Pelješac is the second largest peninsula in Croatia, situated in southern Dalmatia.
The Bay of Mali Ston separates the peninsula from the mainland.
This Bay, partly belonging to Bosnia and Hercegovina, under the intermittent influence of fresh water from the river Neretva, hosts the largest oyster cultivation facilities in the Adriatic.
Mussels are also part of the mariculture.
The favourable hydrological conditions for seashell cultivation have been recognised since Ancient times.
Remnants of oyster farming dating back to the Roman Empire have been found in the area; the first written documents on oyster gathering there are from the 16th century, and those which relate to seashell culture from the 17th, as recorded in the Republic of Dubrovnik.
Another prominent feature of Pelješac peninsula are its lush vineyards.
Wine is a popular drink in Croatia, and locals traditionally like to drink wine with their meals.
Quite often, the wine is diluted with either still or sparkling water – producing a drink known as gemišt (a combination of white wine and carbonated water), and bevanda (a combination of red wine and still water).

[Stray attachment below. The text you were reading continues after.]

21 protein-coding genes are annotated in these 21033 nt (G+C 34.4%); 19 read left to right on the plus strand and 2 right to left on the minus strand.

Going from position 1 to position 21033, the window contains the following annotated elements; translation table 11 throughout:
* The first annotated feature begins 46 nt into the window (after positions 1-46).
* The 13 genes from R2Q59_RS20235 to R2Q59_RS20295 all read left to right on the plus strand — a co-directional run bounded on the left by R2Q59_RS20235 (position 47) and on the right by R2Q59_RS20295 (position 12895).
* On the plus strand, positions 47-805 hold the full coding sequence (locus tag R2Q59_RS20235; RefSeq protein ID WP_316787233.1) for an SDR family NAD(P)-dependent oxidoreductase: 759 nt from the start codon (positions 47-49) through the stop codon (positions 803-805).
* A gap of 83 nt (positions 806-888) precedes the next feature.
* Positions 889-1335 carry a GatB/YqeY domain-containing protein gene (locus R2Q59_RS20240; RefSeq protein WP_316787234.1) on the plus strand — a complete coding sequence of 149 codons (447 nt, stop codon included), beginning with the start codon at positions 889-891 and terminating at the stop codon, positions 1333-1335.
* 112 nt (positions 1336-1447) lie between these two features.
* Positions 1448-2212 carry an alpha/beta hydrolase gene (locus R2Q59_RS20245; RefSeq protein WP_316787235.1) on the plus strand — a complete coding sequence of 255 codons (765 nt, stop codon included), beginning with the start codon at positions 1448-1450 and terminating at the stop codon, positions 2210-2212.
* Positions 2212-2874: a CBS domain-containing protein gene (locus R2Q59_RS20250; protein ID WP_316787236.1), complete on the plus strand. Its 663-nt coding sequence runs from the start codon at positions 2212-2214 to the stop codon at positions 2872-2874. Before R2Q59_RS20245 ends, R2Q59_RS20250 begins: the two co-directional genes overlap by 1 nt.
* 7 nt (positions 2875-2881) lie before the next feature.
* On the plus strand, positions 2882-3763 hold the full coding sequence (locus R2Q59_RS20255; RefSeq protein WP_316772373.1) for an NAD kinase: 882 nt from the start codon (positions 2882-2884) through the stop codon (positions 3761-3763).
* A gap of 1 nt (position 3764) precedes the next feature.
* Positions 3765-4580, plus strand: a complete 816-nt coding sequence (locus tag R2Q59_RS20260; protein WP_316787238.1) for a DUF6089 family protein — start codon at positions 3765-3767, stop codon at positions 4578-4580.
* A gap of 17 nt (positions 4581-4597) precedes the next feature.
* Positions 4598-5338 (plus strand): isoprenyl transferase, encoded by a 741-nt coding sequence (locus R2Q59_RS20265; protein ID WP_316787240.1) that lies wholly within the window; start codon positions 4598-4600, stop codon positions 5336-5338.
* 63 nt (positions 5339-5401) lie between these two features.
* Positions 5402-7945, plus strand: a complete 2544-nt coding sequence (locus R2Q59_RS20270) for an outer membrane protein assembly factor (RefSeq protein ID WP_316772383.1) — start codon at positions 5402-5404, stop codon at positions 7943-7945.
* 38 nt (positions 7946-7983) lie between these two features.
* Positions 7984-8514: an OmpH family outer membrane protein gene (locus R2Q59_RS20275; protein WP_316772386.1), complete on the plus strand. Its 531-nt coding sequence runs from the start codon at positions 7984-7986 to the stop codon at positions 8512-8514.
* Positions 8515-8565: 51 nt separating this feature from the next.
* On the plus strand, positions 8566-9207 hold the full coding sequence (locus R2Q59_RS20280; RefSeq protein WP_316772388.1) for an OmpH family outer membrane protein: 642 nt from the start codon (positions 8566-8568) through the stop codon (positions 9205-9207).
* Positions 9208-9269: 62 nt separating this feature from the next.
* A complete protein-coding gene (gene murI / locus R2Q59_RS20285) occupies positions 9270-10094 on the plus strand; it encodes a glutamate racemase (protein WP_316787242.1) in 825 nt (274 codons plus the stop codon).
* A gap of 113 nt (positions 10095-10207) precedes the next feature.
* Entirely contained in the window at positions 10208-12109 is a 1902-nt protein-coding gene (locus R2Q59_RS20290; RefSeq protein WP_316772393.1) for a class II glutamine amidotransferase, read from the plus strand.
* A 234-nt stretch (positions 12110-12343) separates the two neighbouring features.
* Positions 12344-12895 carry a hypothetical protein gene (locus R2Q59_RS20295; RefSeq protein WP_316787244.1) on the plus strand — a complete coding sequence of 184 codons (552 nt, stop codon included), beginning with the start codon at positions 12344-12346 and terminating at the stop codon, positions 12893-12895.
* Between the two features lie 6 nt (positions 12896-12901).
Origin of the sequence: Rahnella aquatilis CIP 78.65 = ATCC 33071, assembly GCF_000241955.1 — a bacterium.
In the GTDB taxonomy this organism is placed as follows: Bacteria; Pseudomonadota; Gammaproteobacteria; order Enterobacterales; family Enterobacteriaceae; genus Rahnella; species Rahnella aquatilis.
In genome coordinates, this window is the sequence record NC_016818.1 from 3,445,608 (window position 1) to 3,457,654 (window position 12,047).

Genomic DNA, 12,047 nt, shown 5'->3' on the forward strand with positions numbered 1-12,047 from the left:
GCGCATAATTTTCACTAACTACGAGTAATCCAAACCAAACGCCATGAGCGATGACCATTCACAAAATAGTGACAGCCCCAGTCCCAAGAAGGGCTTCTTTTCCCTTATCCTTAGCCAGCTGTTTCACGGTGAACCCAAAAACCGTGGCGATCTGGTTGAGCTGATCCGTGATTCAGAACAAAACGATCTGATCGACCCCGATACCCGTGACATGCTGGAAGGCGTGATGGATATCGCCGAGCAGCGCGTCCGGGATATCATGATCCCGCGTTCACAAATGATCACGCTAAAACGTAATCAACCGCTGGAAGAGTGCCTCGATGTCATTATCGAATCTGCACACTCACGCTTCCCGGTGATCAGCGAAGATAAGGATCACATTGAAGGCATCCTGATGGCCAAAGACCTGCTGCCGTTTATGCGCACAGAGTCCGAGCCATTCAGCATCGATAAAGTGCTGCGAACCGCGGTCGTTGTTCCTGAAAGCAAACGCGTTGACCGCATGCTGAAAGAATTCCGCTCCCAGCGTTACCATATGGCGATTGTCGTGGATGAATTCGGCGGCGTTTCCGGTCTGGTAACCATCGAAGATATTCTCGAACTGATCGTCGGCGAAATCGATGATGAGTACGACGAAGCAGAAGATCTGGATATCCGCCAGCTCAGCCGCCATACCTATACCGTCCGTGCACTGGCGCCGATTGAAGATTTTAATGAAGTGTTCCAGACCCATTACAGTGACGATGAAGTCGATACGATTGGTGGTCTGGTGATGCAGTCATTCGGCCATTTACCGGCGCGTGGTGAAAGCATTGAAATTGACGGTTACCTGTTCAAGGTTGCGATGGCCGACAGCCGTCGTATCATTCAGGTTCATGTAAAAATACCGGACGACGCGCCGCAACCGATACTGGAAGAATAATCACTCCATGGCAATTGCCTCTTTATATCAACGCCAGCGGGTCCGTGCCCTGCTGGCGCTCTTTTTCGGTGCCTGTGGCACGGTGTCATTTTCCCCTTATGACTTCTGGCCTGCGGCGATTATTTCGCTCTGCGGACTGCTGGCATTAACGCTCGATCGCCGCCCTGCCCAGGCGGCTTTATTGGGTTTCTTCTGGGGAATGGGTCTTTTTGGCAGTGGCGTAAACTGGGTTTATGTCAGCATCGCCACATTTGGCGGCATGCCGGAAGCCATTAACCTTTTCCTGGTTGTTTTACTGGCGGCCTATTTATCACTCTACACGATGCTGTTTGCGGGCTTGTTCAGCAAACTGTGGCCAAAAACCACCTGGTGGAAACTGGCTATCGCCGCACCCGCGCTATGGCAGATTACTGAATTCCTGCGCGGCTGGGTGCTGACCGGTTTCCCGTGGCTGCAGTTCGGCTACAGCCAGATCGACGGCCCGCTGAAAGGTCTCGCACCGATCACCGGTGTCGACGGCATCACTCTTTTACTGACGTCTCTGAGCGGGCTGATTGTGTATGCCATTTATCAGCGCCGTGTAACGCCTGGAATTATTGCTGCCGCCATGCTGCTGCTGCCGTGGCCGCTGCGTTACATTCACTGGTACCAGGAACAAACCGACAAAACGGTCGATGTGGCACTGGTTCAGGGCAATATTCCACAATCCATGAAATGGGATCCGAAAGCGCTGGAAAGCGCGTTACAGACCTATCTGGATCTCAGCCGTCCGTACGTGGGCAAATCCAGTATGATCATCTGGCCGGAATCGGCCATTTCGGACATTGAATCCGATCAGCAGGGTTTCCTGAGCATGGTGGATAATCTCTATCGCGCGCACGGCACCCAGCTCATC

Korčula is an island in the Adriatic Sea, separated from the Pelješac peninsula by a narrow Strait of Pelješac.
According to legend, the island was founded by Trojan hero Antenor in the 12th century BC.
First settled in mesolithic by neolithic people, the island has seen many nations and experienced any different cultures throughout its long history: Illirians, Greeks, Romans, Venetians, Croatians – every one of them left a mark and contributed to the island’s rich history and customs.
The island is famous for its vineyards as well for its culture and architecture.
The City of Korčula is a historic fortified town on the protected East coast on the island, often referred to as “small Dubrovnik” because of the circular fortifications resembling Dubrovnik’s much bigger ones.
The old city is surrounded by walls and the streets are arranged in a herringbone pattern allowing free circulation of air but protecting against strong winds.
All of Korčula’s narrow streets are stepped with the notable exception of the street running alongside the southeastern wall.
The street is called the Street of Thoughts as one did not have to worry about the steps.